Space & Science

Researchers Uncover Mysteries of Rare ‘Gigantic Reaction’ Lightning

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Ordinary lightning can be quite startling, but researchers are unlocking the secrets of a rarely observed kind of electric discharge called “gigantic jets”. They are extraordinary bursts of light from the top of the clouds that can reach the limits of space.

Only five sightings of these jets are made in an average year, usually by accident. Sometimes lucky photographers capture them in long exposure images, and every so often they are spotted by weather satellites.

A study published Wednesday in the journal Science Advances highlights on the structure and cause of gigantic jets. He analyzed a jet released in Oklahoma on May 14, 2018, which rose 50 miles above a thundercloud and delivered more charge than 100 traditional lightning bolts. It was the most powerful gigantic jet studied.

Researchers mapped the jet in 3D and identified structural features in greater detail than ever before.

Elusive red sprites, like jellyfish glowing in the night sky, photographed in Oklahoma

The investigation was inspired when Levi Boggs, a researcher at the Georgia Tech Research Institute and one of the paper’s lead authors, discovered a photograph of the Oklahoma jet taken by a citizen scientist.

« Kevin Palivec [the photographer] has a low-light camera in central Texas that he sometimes uses randomly, and he had captured it a few years ago,” Boggs said. The photo “was sort of sitting. I was told about it and decided to investigate a bit.

It was then that Boggs assembled a team that looked at data from satellites, radar, and radio waves to piece together what had happened.

Researchers were able to develop a 3D model of the jet as it was seen by two satellite-based optical lightning instruments, including the Lightning Mapping Network on the GOES-15 weather satellite that overlooks the eastern United States .

“I think it discharged an area of ​​about 50 kilometers by 50 kilometers in the cloud,” Boggs said. “It transferred that charge to the ionosphere,” the atmospheric layer about 50 to 400 miles above the Earth’s surface.

Steve Cummer, a professor of electrical and computer engineering at Duke University, was able to extract high-frequency electromagnetic data from a series of nearby antennas in the storm’s vicinity. For the first time, he was able to confirm that the high-frequency signal emitted by lightning can in fact be attributed to small, tendril-like “streams” of electricity at the end of a lightning propagation channel.

Ground-based lightning detection networks also proved useful in investigating the jet, as they informed lightning rates in the storm before it hit.

“We were able to determine the peak currents and discharge type for the parent storm,” Boggs said.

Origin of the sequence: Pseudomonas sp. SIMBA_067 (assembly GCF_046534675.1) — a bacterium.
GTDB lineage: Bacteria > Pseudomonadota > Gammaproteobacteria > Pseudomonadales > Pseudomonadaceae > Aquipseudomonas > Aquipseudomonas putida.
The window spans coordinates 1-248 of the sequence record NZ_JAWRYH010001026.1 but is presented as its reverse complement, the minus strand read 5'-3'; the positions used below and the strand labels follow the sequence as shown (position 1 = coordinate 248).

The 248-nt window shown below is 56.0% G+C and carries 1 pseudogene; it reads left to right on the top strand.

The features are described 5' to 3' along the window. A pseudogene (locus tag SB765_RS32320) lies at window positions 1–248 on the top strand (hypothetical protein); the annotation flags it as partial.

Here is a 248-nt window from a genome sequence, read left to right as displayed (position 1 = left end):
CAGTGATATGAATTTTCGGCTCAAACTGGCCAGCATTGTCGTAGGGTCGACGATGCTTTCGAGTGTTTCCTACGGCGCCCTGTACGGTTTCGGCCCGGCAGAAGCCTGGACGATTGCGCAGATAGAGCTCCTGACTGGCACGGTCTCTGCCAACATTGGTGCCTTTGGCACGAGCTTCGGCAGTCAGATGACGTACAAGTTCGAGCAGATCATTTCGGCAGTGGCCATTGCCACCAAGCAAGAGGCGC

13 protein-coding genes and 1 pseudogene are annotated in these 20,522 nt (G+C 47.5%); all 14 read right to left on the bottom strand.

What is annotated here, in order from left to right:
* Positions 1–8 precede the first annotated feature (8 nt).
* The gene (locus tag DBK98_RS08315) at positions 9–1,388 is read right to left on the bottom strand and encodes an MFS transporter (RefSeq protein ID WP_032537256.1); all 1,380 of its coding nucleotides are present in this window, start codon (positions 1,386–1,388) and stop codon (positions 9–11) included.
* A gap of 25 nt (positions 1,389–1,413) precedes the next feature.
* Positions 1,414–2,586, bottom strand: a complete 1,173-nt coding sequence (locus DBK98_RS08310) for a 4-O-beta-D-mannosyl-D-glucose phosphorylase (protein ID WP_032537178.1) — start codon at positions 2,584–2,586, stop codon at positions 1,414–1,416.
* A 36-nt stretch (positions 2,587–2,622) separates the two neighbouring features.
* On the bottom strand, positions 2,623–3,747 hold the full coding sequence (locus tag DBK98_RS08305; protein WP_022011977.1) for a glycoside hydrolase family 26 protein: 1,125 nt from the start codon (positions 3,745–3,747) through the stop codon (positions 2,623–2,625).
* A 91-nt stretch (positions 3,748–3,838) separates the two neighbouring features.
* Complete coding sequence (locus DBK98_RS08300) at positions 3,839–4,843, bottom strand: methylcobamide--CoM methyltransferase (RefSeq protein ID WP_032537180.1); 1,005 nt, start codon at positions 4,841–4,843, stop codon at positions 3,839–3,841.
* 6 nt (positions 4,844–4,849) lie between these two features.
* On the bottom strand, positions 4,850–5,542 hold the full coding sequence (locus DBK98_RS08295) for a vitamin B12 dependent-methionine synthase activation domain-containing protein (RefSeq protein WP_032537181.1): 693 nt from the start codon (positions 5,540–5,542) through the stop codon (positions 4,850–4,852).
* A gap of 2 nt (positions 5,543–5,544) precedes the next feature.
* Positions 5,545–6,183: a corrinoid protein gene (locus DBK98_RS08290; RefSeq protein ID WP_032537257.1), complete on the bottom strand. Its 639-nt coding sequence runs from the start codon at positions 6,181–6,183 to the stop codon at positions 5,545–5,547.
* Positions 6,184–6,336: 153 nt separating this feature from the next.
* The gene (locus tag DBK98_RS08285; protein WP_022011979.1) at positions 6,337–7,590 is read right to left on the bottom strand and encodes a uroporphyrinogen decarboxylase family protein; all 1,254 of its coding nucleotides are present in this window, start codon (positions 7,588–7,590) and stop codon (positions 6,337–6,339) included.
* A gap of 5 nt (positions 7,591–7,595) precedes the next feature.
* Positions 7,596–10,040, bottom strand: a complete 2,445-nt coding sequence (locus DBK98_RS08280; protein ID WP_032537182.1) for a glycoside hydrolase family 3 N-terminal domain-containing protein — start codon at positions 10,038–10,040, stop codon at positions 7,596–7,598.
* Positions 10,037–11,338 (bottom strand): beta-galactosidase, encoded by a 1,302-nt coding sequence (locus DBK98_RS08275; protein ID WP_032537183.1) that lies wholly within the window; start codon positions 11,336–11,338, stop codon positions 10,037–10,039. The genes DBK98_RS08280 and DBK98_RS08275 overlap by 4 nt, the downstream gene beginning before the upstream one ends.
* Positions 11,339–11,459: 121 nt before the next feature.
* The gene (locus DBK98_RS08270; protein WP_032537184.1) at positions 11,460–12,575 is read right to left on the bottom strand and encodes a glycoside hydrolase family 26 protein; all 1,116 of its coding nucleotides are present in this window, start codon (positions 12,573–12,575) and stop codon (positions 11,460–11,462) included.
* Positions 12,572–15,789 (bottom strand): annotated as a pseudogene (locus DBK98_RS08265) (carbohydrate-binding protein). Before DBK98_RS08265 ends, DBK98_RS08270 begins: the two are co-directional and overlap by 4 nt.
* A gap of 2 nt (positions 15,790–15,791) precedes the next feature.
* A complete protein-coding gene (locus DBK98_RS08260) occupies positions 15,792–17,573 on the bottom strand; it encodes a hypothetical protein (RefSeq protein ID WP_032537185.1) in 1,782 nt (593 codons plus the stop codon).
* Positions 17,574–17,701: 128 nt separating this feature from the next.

Strangely, Boggs said, there were no conventional lightning strikes in the immediate area that produced the gigantic jet. He has a theory about it that ties into the most common location for jets: over the ocean rather than on land.

Thunderstorms usually present a tripolar electric field, meaning they consist of a positively charged area near the ground, a negatively charged area near the bottom of the cloud, and a positively charged area near the top of the cloud. The contrast between the negative charge at the bottom of the cloud and the positive charge near the ground triggers lightning.

“What’s happening is there’s a suppression of these cloud-to-ground discharges,” Boggs said.

This suppression of cloud-to-ground impacts occurs most often with ocean storms for reasons scientists still don’t understand, Boggs said.

The researchers found that in the absence of charge contrast between the cloud and the surface, a negative charge builds up in the clouds. Gigantic jets can then relieve this excess negative charge.

Some of the most prolific episodes of gigantic jets have been seen over tropical storms or hurricanes – which are notoriously devoid of ordinary lightning. On August 11-12, 2015, Hurricane Hilda produced a barrage of huge jets as it slid southeast of Hawaii.

There is still much that remains undiscovered and unknown in the realm of gigantic jets, which fall under the umbrella of TLEs, or transient light events – i.e. higher atmospheric flashes.

“We still don’t really know how often they happen,” Boggs said. “There are about five gigantic jet detections a year, but we’re hoping to get maybe tens of thousands.”

To do this, Boggs and his team are working on a machine-learning algorithm to embed into satellite geostationary lightning mapper data.

“We just haven’t seen them because sightings are so limited,” Boggs said. “It’s really difficult to coordinate with instruments in orbit, so we have a [National Science Foundation] grant coming soon. This will basically use [satellite data] to hunt these gigantic jets in huge quantities…hopefully we can detect these things across a hemisphere, hopefully 24 hours a day.

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